An artistic concept of CERN’s ALICE detector and anti-helium annihilation in the universe. Image courtesy of ORIGINS cluster, S. Kwauka
Dr. Laura Fabbietti (right) discusses experiments with Laura Serksnyte (center) and Stephan Konigstorfer about antihelium-3 interactions. Image courtesy of Astrid Eckert
Light antiatomic nuclei are composed of antiprotons and antineutrons. One study suggested that light antiatomic nuclei could travel long distances in the Milky Way. The results suggest that these antiatomic nuclei may be used to find dark matter. The study was published Dec. 13 in Nature Physics.
There is no natural source of antiatomic nuclei on Earth, but they would have produced elsewhere in the galaxy. It has been suggested that the antiatomic nucleus may be the result of the interaction of high-energy cosmic radiation from outside the solar system with atoms in the interstellar medium (the space between stars in galaxies). Another view is that antiatomic nuclei are formed by the annihilation of as-yet-undiscovered dark matter particles.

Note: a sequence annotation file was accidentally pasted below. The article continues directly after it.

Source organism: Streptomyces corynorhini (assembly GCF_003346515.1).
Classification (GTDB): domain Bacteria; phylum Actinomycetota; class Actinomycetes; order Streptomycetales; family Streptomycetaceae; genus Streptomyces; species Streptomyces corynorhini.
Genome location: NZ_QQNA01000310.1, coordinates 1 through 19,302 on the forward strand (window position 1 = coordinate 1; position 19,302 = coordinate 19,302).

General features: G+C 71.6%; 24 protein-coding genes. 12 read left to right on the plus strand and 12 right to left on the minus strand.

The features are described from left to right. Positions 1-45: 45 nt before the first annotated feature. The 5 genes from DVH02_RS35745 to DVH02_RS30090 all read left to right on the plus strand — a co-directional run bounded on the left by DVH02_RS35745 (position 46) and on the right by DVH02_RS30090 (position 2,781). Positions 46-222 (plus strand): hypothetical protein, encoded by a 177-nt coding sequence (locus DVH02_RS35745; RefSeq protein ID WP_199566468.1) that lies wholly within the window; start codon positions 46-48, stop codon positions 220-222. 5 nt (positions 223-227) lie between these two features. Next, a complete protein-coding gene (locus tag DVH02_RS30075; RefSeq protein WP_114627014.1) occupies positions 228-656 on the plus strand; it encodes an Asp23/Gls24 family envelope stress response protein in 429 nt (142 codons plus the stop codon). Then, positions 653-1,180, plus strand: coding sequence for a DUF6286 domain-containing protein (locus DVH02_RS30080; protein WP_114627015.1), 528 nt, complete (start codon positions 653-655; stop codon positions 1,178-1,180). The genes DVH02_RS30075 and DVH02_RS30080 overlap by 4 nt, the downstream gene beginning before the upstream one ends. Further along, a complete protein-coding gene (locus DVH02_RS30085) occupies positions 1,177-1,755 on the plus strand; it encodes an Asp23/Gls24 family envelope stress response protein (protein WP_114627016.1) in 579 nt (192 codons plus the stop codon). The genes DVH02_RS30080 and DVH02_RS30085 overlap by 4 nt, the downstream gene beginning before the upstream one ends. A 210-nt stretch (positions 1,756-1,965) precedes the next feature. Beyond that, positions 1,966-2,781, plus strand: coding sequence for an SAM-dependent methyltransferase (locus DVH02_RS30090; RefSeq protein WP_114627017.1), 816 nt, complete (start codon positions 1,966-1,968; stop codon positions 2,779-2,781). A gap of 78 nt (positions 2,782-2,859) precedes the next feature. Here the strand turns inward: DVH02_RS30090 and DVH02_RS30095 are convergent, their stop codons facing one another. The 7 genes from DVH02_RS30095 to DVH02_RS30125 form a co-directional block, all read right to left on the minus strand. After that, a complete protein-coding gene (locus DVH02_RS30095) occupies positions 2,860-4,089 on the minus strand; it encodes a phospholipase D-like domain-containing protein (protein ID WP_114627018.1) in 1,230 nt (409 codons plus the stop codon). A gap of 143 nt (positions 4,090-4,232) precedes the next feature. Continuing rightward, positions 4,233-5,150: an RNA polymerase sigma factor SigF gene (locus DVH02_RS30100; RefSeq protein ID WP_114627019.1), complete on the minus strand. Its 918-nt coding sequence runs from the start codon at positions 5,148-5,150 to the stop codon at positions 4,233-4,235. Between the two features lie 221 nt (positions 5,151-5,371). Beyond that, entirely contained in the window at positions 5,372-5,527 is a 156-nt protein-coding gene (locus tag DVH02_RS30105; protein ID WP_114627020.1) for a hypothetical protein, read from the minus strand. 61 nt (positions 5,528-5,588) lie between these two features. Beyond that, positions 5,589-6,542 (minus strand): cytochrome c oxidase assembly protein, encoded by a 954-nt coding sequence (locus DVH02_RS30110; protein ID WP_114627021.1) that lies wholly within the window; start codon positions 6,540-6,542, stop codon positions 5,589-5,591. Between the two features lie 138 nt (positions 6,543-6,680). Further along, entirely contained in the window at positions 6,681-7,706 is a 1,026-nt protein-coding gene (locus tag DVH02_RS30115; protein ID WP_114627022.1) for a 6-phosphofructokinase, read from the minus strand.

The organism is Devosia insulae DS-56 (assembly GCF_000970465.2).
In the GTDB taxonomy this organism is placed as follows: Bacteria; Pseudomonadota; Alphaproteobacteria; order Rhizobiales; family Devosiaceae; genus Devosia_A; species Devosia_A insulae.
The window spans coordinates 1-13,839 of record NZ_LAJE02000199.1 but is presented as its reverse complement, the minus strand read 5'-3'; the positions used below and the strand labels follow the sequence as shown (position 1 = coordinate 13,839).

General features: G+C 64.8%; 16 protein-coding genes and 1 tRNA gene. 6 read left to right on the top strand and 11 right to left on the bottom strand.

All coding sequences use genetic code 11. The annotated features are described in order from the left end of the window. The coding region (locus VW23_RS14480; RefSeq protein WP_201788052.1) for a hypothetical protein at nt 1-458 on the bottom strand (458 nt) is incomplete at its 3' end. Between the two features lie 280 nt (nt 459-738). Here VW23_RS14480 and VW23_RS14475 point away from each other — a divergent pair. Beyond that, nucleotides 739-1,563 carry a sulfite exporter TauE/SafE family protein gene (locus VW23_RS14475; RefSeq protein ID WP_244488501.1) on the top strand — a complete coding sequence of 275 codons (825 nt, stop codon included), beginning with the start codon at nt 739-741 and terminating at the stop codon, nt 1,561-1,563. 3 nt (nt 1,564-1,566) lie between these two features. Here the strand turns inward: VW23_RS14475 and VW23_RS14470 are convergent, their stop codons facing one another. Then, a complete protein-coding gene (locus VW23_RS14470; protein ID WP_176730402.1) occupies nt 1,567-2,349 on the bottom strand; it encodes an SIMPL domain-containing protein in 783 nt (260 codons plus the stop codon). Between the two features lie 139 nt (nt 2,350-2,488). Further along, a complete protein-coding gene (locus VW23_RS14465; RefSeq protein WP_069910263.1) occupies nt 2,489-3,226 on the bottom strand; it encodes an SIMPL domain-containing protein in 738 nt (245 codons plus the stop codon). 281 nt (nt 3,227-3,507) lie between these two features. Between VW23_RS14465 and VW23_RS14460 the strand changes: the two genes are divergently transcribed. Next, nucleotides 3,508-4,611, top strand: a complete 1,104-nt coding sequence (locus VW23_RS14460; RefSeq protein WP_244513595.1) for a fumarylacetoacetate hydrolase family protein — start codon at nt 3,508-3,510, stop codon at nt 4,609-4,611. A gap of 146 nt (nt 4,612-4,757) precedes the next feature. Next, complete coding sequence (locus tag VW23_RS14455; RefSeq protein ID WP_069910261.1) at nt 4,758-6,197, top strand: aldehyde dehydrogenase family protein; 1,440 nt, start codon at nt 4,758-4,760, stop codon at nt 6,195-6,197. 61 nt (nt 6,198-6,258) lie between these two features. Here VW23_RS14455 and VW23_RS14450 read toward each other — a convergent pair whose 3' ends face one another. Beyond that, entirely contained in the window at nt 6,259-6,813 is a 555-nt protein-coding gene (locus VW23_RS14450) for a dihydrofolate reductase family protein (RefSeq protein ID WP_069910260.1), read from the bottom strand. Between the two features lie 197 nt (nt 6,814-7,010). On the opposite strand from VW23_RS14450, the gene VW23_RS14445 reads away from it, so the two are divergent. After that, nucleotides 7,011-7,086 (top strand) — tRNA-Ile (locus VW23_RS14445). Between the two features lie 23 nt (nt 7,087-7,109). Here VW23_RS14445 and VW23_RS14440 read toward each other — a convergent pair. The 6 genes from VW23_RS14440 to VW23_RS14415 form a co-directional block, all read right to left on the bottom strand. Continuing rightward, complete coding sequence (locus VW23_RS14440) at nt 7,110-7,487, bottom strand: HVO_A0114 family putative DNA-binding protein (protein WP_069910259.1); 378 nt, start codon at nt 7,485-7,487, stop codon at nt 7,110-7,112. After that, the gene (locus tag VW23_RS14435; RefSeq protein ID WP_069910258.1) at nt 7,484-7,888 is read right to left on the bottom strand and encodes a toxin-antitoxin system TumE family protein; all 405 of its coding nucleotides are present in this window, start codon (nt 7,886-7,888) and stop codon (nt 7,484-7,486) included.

To explore the interaction between antinuclei and matter, the ALICE collaboration at CERN in Geneva, Switzerland, analyzed antiparticles of helium-3 (a stable isotope of helium) nuclei. The researchers used particles from the Large Hadron Collider (LHC) to collide to create antihelium-3 nuclei, which then interacted with the material in the ALICE detector to make them disappear.
The authors determined the probability of the disappearance of antihelium-3 nuclei, and the effect of this probability on the passage of these antiatomic nuclei across the galaxy. The results show that anti-helium-3 atomic nuclear energy travels a long distance and is very suitable for searching for dark matter annihilation. (Source: China Science News, Jinnan)
Related paper information:https://doi.org/10.1038/s41567-022-01804-8